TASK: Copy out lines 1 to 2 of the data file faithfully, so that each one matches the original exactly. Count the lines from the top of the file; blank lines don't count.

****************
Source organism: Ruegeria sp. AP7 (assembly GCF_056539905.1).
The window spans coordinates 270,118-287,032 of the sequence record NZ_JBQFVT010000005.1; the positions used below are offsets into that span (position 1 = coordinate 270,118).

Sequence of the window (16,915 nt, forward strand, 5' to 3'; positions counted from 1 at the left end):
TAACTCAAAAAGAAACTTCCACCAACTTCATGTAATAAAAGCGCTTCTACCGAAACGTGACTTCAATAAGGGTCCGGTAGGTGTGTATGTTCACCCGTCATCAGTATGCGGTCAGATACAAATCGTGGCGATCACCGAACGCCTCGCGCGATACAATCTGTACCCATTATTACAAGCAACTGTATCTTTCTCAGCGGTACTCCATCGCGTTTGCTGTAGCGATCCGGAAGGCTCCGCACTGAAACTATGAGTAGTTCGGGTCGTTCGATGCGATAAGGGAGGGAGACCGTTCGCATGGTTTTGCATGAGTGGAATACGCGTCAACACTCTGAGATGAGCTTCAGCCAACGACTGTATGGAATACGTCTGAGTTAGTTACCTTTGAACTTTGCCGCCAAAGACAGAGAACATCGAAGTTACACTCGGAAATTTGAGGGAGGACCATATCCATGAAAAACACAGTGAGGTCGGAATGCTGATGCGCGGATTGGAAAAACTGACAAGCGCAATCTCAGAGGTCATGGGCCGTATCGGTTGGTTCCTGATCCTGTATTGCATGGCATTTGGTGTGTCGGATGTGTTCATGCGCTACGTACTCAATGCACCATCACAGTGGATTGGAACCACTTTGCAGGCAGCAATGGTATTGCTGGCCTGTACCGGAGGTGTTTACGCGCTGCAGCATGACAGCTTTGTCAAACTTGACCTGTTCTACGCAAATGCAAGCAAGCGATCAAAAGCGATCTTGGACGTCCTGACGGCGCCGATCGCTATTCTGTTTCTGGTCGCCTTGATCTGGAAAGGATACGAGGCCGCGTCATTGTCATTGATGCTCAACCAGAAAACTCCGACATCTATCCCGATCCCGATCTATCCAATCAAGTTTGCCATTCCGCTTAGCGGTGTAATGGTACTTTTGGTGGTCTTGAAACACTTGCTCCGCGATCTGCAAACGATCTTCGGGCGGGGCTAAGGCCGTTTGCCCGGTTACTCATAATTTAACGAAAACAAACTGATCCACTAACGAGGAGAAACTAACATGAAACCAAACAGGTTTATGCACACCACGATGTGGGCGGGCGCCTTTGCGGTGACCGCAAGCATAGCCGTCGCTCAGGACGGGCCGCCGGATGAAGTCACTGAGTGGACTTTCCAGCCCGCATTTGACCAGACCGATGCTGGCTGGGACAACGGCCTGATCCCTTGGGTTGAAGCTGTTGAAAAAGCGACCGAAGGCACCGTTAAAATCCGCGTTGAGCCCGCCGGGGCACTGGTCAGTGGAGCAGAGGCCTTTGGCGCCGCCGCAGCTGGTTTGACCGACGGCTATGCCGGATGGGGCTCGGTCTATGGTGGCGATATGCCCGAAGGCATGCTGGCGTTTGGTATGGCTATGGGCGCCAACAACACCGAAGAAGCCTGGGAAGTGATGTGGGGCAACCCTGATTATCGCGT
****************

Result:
Source organism: Ruegeria sp. AP7 (assembly GCF_056539905.1).
The window spans coordinates 270,118-287,032 of the sequence record NZ_JBQFVT010000005.1; the positions used below are offsets into that span (position 1 = coordinate 270,118).